7 March 2013
National Forces DOC to put out begging bowl
Through budget cuts the National Government is forcing the Department of Conservation (DOC) to rely on handouts from
companies like Fonterra, the co-operative behind one of New Zealand’s most polluting industries, Green Party
conservation spokesperson Eugenie Sage said today.
Conservation Minister Nick Smith and Fonterra announced today that Fonterra would provide $20 million over 10 years for
DOC to undertake work in five catchments.
“This funding will go towards community engagement but not address the cuts made to DOC’s core advocacy role,” said Ms
“DOC is being put in a situation where it is reliant on funding from a company that it has to hold to account. DOC’s
role is to advocate strongly for clean water and controls on nutrient leaching under the RMA, as it did against Dairy NZ
and Federated Farmers supported by Fonterra for the Horizons Regional Council One Plan.
“DOC has had to put out a begging bowl for corporate sponsorship because of National's $54 million cuts to its budget.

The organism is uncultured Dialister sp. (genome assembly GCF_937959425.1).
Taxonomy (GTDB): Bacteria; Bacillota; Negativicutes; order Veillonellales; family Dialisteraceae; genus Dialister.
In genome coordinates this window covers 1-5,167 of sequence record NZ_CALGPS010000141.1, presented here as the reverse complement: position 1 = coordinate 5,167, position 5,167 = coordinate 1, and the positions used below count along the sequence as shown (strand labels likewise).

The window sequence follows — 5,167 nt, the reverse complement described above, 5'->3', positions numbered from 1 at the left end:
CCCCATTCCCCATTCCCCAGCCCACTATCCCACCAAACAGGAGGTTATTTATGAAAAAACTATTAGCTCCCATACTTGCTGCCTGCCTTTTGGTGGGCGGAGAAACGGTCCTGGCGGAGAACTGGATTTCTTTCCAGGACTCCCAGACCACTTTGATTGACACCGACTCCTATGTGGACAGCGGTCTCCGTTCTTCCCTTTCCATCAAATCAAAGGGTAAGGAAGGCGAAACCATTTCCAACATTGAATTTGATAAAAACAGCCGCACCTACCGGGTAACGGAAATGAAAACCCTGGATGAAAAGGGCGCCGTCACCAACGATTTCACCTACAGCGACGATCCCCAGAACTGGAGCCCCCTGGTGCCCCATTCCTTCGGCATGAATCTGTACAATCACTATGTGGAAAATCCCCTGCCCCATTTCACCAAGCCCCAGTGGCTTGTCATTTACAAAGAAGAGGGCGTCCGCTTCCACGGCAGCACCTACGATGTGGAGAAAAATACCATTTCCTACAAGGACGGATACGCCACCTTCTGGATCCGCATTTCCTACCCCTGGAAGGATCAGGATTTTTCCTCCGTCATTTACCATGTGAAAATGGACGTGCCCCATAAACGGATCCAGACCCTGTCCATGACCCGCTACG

“DOC should be protecting our environment by submitting on significant RMA applications but that’s happening far less
often. DOC has revealed that in the last financial year, submissions on resource consent applications dropped from 98 in
2010/11 to 48 in 2011/12.
“DOC has a responsibility under the Conservation Act to advocate for nature to protect the rivers, lakes and streams
that Kiwi’s love and native fish and invertebrates that live in them. This agreement puts that at risk.
“The continued restructuring and downsizing of DOC with loss of technical and field staff and closure of area offices
also risks staff being diverted from other tasks to work on the five Fonterra projects.
“National Government funding cuts mean DOC has to beg for money while environmental NGOs and community organisations
attempt to do key parts of DOC’s work.
“The Conservation Department should be funded adequately so it can pursue its own priorities and not be steered into
projects that corporates want.
“If Fonterra really wanted to do something for the environment it could work to restrain the growth of intensive
dairying and stop dairy expansion in sensitive catchments like the Mackenzie Basin and Southland’s Waituna Lagoon.”